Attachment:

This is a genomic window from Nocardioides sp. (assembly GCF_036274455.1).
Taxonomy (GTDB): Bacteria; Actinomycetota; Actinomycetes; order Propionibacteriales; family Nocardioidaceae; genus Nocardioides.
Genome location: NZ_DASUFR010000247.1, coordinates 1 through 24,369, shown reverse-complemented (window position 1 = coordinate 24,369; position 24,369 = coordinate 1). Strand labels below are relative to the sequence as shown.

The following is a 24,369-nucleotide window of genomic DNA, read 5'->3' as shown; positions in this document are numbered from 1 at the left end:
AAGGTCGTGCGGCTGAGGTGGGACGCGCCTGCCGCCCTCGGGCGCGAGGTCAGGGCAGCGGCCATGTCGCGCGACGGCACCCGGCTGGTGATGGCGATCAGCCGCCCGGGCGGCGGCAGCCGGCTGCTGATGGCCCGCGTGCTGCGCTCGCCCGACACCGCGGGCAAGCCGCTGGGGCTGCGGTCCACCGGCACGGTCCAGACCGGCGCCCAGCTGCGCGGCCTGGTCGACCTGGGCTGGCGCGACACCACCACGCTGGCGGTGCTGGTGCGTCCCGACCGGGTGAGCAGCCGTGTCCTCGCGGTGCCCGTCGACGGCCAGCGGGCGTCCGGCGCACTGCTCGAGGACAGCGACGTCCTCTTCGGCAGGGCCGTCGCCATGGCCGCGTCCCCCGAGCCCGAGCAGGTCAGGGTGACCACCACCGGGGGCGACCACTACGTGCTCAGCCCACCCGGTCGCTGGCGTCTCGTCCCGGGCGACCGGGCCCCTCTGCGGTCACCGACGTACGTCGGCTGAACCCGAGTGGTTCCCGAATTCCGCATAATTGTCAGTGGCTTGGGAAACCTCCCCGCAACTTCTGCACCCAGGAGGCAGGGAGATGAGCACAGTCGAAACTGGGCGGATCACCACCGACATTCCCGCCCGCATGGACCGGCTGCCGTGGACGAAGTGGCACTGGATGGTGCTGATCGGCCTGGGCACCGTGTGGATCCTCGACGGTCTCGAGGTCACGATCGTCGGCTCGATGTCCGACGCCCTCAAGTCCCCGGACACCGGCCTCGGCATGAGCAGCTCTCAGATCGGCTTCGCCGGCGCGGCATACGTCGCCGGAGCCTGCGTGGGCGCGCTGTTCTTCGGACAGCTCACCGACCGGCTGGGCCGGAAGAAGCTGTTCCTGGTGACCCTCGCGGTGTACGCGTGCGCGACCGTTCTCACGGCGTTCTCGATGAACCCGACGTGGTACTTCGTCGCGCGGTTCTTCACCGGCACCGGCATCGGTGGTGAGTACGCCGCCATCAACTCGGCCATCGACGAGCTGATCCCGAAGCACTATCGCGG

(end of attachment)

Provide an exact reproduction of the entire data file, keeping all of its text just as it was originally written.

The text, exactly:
This is a genomic window from Nocardioides sp. (assembly GCF_036274455.1).
Taxonomy (GTDB): Bacteria; Actinomycetota; Actinomycetes; order Propionibacteriales; family Nocardioidaceae; genus Nocardioides.
Genome location: NZ_DASUFR010000247.1, coordinates 1 through 24,369, shown reverse-complemented (window position 1 = coordinate 24,369; position 24,369 = coordinate 1). Strand labels below are relative to the sequence as shown.

The following is a 24,369-nucleotide window of genomic DNA, read 5'->3' as shown; positions in this document are numbered from 1 at the left end:
AAGGTCGTGCGGCTGAGGTGGGACGCGCCTGCCGCCCTCGGGCGCGAGGTCAGGGCAGCGGCCATGTCGCGCGACGGCACCCGGCTGGTGATGGCGATCAGCCGCCCGGGCGGCGGCAGCCGGCTGCTGATGGCCCGCGTGCTGCGCTCGCCCGACACCGCGGGCAAGCCGCTGGGGCTGCGGTCCACCGGCACGGTCCAGACCGGCGCCCAGCTGCGCGGCCTGGTCGACCTGGGCTGGCGCGACACCACCACGCTGGCGGTGCTGGTGCGTCCCGACCGGGTGAGCAGCCGTGTCCTCGCGGTGCCCGTCGACGGCCAGCGGGCGTCCGGCGCACTGCTCGAGGACAGCGACGTCCTCTTCGGCAGGGCCGTCGCCATGGCCGCGTCCCCCGAGCCCGAGCAGGTCAGGGTGACCACCACCGGGGGCGACCACTACGTGCTCAGCCCACCCGGTCGCTGGCGTCTCGTCCCGGGCGACCGGGCCCCTCTGCGGTCACCGACGTACGTCGGCTGAACCCGAGTGGTTCCCGAATTCCGCATAATTGTCAGTGGCTTGGGAAACCTCCCCGCAACTTCTGCACCCAGGAGGCAGGGAGATGAGCACAGTCGAAACTGGGCGGATCACCACCGACATTCCCGCCCGCATGGACCGGCTGCCGTGGACGAAGTGGCACTGGATGGTGCTGATCGGCCTGGGCACCGTGTGGATCCTCGACGGTCTCGAGGTCACGATCGTCGGCTCGATGTCCGACGCCCTCAAGTCCCCGGACACCGGCCTCGGCATGAGCAGCTCTCAGATCGGCTTCGCCGGCGCGGCATACGTCGCCGGAGCCTGCGTGGGCGCGCTGTTCTTCGGACAGCTCACCGACCGGCTGGGCCGGAAGAAGCTGTTCCTGGTGACCCTCGCGGTGTACGCGTGCGCGACCGTTCTCACGGCGTTCTCGATGAACCCGACGTGGTACTTCGTCGCGCGGTTCTTCACCGGCACCGGCATCGGTGGTGAGTACGCCGCCATCAACTCGGCCATCGACGAGCTGATCCCGAAGCACTATCGCGG